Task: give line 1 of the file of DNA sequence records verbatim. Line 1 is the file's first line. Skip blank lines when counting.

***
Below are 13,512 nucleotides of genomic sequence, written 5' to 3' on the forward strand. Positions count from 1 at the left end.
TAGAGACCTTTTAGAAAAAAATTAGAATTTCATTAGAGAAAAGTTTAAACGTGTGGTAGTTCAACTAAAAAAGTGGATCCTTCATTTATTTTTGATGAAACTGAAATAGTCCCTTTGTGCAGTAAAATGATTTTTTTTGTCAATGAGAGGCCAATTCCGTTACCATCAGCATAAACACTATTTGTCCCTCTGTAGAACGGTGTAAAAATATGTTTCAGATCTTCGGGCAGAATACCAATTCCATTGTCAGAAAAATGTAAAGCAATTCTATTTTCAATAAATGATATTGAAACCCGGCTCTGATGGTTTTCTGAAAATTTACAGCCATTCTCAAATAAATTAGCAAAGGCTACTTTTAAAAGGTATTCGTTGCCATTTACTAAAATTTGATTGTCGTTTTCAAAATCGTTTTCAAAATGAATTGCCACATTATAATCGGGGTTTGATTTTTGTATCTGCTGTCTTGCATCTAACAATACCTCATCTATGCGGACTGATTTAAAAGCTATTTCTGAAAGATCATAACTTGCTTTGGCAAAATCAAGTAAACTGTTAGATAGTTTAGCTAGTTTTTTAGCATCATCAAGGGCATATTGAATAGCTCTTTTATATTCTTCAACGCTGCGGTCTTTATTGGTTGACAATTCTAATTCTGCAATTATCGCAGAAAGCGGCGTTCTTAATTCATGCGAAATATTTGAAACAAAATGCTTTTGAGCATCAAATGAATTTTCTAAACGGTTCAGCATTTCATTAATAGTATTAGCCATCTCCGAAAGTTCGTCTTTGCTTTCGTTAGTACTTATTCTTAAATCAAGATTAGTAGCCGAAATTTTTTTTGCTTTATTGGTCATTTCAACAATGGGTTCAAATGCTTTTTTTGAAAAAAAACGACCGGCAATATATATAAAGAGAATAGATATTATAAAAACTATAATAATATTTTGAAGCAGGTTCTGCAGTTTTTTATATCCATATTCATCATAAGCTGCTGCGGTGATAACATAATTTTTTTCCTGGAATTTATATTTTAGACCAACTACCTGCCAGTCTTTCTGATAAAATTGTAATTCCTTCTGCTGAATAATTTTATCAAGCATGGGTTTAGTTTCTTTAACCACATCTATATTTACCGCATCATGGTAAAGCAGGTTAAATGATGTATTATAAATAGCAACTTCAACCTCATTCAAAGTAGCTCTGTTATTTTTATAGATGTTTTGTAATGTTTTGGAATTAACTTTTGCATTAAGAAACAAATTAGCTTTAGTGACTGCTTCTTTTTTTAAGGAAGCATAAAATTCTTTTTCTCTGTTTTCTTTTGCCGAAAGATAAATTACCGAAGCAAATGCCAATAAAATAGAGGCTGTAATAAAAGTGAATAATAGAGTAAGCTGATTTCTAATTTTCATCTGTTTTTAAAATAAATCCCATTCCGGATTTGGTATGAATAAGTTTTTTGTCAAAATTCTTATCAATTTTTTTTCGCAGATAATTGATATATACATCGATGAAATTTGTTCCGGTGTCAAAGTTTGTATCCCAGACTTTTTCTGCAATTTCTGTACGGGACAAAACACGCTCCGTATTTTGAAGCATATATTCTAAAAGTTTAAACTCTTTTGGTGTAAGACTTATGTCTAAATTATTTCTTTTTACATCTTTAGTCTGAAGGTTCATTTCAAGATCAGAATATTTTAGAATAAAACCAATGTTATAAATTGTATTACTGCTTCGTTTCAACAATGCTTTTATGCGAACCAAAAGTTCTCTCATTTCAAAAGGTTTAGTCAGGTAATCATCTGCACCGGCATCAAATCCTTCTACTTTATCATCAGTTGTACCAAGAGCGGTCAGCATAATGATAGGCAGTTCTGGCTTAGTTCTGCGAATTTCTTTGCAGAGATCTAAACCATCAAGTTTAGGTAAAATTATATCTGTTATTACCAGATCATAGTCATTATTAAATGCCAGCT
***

Below are 13,512 nucleotides of genomic sequence, written 5' to 3' on the forward strand. Positions count from 1 at the left end.